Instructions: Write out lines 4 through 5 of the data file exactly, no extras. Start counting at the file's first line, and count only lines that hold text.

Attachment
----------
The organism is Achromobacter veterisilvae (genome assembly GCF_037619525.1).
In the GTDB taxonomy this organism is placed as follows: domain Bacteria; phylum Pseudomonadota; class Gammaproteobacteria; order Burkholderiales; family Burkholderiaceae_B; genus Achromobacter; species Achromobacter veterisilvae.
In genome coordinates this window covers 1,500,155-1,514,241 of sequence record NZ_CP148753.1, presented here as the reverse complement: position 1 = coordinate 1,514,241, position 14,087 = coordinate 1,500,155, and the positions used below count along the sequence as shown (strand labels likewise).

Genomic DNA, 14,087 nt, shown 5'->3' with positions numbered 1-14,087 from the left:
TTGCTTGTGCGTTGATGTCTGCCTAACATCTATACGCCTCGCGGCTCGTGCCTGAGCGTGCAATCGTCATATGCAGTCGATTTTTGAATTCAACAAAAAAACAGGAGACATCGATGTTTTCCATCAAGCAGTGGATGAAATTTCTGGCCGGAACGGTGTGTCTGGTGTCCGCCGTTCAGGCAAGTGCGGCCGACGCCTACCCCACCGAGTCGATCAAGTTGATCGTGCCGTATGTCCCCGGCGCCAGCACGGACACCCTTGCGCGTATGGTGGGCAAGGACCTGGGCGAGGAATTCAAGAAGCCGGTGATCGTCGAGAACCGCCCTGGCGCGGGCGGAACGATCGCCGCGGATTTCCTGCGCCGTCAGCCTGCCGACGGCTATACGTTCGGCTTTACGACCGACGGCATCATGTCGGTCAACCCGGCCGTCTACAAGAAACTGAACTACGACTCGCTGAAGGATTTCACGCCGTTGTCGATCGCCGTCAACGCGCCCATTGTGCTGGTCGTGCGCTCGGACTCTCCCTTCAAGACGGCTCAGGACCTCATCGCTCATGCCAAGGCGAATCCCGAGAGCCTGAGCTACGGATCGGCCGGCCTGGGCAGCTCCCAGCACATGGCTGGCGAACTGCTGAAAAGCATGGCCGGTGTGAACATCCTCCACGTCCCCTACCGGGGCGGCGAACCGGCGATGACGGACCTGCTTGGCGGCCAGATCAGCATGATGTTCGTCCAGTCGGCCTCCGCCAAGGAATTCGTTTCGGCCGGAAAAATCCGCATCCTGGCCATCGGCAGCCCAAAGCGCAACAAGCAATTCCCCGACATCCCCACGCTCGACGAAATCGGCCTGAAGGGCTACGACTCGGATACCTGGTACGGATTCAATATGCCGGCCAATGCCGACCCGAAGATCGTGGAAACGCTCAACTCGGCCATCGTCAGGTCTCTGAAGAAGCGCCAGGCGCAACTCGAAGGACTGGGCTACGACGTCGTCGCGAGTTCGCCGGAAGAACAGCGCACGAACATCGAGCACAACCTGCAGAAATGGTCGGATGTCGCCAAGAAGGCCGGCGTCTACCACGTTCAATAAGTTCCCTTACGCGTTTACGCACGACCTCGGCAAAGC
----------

Genomic DNA, 14,087 nt, shown 5'->3' with positions numbered 1-14,087 from the left:
TTGCTTGTGCGTTGATGTCTGCCTAACATCTATACGCCTCGCGGCTCGTGCCTGAGCGTGCAATCGTCATATGCAGTCGATTTTTGAATTCAACAAAAAAACAGGAGACATCGATGTTTTCCATCAAGCAGTGGATGAAATTTCTGGCCGGAACGGTGTGTCTGGTGTCCGCCGTTCAGGCAAGTGCGGCCGACGCCTACCCCACCGAGTCGATCAAGTTGATCGTGCCGTATGTCCCCGGCGCCAGCACGGACACCCTTGCGCGTATGGTGGGCAAGGACCTGGGCGAGGAATTCAAGAAGCCGGTGATCGTCGAGAACCGCCCTGGCGCGGGCGGAACGATCGCCGCGGATTTCCTGCGCCGTCAGCCTGCCGACGGCTATACGTTCGGCTTTACGACCGACGGCATCATGTCGGTCAACCCGGCCGTCTACAAGAAACTGAACTACGACTCGCTGAAGGATTTCACGCCGTTGTCGATCGCCGTCAACGCGCCCATTGTGCTGGTCGTGCGCTCGGACTCTCCCTTCAAGACGGCTCAGGACCTCATCGCTCATGCCAAGGCGAATCCCGAGAGCCTGAGCTACGGATCGGCCGGCCTGGGCAGCTCCCAGCACATGGCTGGCGAACTGCTGAAAAGCATGGCCGGTGTGAACATCCTCCACGTCCCCTACCGGGGCGGCGAACCGGCGATGACGGACCTGCTTGGCGGCCAGATCAGCATGATGTTCGTCCAGTCGGCCTCCGCCAAGGAATTCGTTTCGGCCGGAAAAATCCGCATCCTGGCCATCGGCAGCCCAAAGCGCAACAAGCAATTCCCCGACATCCCCACGCTCGACGAAATCGGCCTGAAGGGCTACGACTCGGATACCTGGTACGGATTCAATATGCCGGCCAATGCCGACCCGAAGATCGTGGAAACGCTCAACTCGGCCATCGTCAGGTCTCTGAAGAAGCGCCAGGCGCAACTCGAAGGACTGGGCTACGACGTCGTCGCGAGTTCGCCGGAAGAACAGCGCACGAACATCGAGCACAACCTGCAGAAATGGTCGGATGTCGCCAAGAAGGCCGGCGTCTACCACGTTCAATAAGTTCCCTTACGCGTTTACGCACGACCTCGGCAAAGC